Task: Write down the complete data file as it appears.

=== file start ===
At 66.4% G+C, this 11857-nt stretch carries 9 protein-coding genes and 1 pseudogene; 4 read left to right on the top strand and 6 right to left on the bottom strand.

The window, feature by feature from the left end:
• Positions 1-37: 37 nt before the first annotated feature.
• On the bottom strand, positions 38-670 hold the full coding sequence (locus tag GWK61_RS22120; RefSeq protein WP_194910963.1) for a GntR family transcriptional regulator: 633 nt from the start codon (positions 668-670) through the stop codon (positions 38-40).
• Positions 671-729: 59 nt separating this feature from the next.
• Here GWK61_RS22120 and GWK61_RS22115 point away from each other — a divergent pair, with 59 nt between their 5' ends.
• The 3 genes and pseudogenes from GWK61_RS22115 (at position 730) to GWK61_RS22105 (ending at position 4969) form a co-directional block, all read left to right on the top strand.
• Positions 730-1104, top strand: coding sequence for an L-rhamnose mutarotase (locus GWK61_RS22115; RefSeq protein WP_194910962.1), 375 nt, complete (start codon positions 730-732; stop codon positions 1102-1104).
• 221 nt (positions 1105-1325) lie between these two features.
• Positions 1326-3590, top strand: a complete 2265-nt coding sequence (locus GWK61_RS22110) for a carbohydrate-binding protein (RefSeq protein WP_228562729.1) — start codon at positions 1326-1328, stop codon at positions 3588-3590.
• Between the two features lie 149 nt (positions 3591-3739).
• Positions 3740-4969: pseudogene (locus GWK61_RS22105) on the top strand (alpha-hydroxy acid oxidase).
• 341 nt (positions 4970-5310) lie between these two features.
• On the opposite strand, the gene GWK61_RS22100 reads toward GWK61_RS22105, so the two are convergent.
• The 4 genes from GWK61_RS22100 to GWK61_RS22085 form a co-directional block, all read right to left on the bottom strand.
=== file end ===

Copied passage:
At 66.4% G+C, this 11857-nt stretch carries 9 protein-coding genes and 1 pseudogene; 4 read left to right on the top strand and 6 right to left on the bottom strand.

The window, feature by feature from the left end:
• Positions 1-37: 37 nt before the first annotated feature.
• On the bottom strand, positions 38-670 hold the full coding sequence (locus tag GWK61_RS22120; RefSeq protein WP_194910963.1) for a GntR family transcriptional regulator: 633 nt from the start codon (positions 668-670) through the stop codon (positions 38-40).
• Positions 671-729: 59 nt separating this feature from the next.
• Here GWK61_RS22120 and GWK61_RS22115 point away from each other — a divergent pair, with 59 nt between their 5' ends.
• The 3 genes and pseudogenes from GWK61_RS22115 (at position 730) to GWK61_RS22105 (ending at position 4969) form a co-directional block, all read left to right on the top strand.
• Positions 730-1104, top strand: coding sequence for an L-rhamnose mutarotase (locus GWK61_RS22115; RefSeq protein WP_194910962.1), 375 nt, complete (start codon positions 730-732; stop codon positions 1102-1104).
• 221 nt (positions 1105-1325) lie between these two features.
• Positions 1326-3590, top strand: a complete 2265-nt coding sequence (locus GWK61_RS22110) for a carbohydrate-binding protein (RefSeq protein WP_228562729.1) — start codon at positions 1326-1328, stop codon at positions 3588-3590.
• Between the two features lie 149 nt (positions 3591-3739).
• Positions 3740-4969: pseudogene (locus GWK61_RS22105) on the top strand (alpha-hydroxy acid oxidase).
• 341 nt (positions 4970-5310) lie between these two features.
• On the opposite strand, the gene GWK61_RS22100 reads toward GWK61_RS22105, so the two are convergent.
• The 4 genes from GWK61_RS22100 to GWK61_RS22085 form a co-directional block, all read right to left on the bottom strand.